Matured Dockerfile for Spring Boot

A demonstration of a layered, production-proof dockerfile for secure spring boot applications

Meanwhile, I've invested hours intending to create a production-proof Dockerfile. However, even when I thought the container image arrived at its final version, I encountered a situation where something was missing/not right implemented or simply not supporting my debug investigations on production bugs. — Following my version of a matured Dockerfile.


The following article is my production-proof Dockerfile for layered Spring Boot applications with a custom-built JRE depending on the required Java modules using jlink with jdeps, explaining what I added or altered. Of course, I do not guarantee that the Dockerfile perfectly matches your needs, but it should provide you with a framework of ideas and serve you as a mature starting point.


Before we can jump in, there are some preconditions. And I assume that if you found this guide, you do

*I'm no advocate nor paid to list these links here. I don't even earn anything if you click on them. I googled them or had them in my bookmarks. So it is truly here to assist you, chosen by my personal bias as a developer. Feel free to get the required know-how anywhere else, as you desire; disclaimer end.

Quality conditions

I'm aiming to fulfil these quality conditions with the solution described in this article:

  • small image size
  • official support and/or active community
  • low in vulnerabilities and fast in resolving them
  • easy automation, f.e. health checks, log aggregation
  • developer convenience for debugging, thread analyzing possibilities
  • security concerns addressed/ hardening and best practices applied
  • nearly no downtime, fast release time, build time is secondary
  • easy to understand and extend for developers


The following implementation will result in a 92.3 MB small image, where my application placed inside the container makes about 20 MB.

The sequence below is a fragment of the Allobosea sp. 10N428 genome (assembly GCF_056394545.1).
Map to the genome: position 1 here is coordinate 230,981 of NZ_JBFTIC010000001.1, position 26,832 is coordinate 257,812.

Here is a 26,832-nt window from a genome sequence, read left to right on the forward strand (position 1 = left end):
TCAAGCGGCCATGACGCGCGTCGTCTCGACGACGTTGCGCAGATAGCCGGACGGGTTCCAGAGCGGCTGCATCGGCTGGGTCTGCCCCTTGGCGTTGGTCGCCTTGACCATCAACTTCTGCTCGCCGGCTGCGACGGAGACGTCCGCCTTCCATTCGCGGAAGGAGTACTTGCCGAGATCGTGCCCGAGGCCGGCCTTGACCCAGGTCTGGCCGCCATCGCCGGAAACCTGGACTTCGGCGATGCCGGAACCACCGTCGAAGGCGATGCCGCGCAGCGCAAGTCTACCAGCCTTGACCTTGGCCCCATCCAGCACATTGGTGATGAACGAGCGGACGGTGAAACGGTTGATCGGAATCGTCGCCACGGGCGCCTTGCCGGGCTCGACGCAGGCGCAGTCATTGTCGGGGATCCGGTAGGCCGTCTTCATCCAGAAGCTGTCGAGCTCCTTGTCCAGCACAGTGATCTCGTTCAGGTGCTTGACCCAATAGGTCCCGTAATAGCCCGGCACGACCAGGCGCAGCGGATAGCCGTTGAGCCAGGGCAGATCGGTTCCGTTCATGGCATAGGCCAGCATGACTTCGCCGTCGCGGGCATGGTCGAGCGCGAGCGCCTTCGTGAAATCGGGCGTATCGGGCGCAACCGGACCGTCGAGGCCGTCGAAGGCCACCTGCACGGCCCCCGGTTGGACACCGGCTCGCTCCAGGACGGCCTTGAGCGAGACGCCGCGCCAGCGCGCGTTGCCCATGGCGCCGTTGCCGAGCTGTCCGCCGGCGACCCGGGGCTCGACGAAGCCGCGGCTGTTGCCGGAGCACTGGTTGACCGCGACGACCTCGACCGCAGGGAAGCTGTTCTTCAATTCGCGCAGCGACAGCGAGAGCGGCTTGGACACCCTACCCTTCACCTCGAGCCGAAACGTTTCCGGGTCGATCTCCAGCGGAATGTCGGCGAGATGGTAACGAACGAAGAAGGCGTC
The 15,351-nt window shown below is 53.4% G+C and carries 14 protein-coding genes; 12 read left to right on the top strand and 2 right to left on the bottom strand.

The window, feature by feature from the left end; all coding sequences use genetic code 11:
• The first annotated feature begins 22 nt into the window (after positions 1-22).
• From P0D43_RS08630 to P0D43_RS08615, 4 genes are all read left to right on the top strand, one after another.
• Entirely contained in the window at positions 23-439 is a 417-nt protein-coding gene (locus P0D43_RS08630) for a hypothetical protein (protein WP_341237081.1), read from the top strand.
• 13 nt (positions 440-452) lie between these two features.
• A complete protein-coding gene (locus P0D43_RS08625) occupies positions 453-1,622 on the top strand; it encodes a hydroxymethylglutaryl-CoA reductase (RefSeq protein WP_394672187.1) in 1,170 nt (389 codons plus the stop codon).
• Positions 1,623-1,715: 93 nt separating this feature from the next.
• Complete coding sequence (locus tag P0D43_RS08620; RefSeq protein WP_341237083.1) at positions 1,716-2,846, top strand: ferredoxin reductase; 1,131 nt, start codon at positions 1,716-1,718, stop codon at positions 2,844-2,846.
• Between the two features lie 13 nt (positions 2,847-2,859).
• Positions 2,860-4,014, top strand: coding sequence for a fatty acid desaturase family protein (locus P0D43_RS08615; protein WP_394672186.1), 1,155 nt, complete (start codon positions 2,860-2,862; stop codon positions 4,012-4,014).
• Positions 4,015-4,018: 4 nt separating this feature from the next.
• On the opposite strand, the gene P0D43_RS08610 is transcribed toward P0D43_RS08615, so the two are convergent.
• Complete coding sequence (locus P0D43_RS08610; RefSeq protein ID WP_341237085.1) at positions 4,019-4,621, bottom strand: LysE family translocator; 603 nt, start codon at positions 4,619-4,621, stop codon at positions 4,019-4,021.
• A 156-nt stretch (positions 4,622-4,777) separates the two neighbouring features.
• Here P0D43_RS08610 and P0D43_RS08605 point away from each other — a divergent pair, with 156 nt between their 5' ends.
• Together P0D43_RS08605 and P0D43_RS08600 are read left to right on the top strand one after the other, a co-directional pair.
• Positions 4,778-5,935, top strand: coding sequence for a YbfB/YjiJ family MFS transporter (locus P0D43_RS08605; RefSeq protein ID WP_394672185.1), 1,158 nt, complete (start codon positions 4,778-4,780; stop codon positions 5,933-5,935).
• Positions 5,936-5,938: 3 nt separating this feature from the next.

Let's jump into the main three files I created. And underneath, I will explain what made me create it that way.

  • Dockerfile
  • The purpose of this file is to do everything the application requires to build. The custom JRE is made by determining the used java modules and extracting the jar as the last step to use the spring boot layers.
  • The purpose of this file is to do everything the application requires to run. Sets wanted environment variables and runs the dumb-init and the application,
Layered Production-ready Dockerfile for Spring Boot Applications
Production-ready Application Build Bash Script for layered Spring Boot Applications
Production-ready Entrypoint Bash Script for layered Spring Boot Applications

Hello World Application

I used for demonstration purposes my simple spring boot hello-world rest api. Feel free to use it to test anything out if you need a simple program to run.

Detailed implementation explanations

Alpine Linux

I chose Alpine Linux as the base image primarily because it has fewer vulnerabilities compared f.e. to a debian-buster-slim image. Secondly, as I tried to keep the image as small as possible, Alpine comes in handy with his around 5 MB image size.


I used a combination of Docker and Bash to build and run my spring boot application. By doing that, I'm convinced I've achieved having simple technologies that are easy to understand and extend and still powerful with many examples and how-tos on the internet. But mainly as we can have one docker layer for our execution.

jq, curl, dumb-init, jattach

I added these four programs to make it easier to operate, debug and secure the application for production runs.

  • dumb-init: Omitting an init system often leads to incorrect handling of processes and signals and can result in problems such as containers which can't be gracefully stopped or leaking containers which should have been destroyed. In most cases, signals won't be adequately handled, and orphaned zombie processes aren't correctly reaped. dumb-init runs as PID 1, acting like a simple init system. It launches a single process and then proxies all received signals to a session rooted at that child process.
  • curl: Alpine Linux, which we use as our base image, doesn't contain curl but wget. Sure we could switch to this one, but having as a quality goal developer simplicity and an active community, I chose curl, as I encountered during my career more powerful curls than wget calls. Visit the following site for a deeper discussion: What is the Difference Between wget vs curl?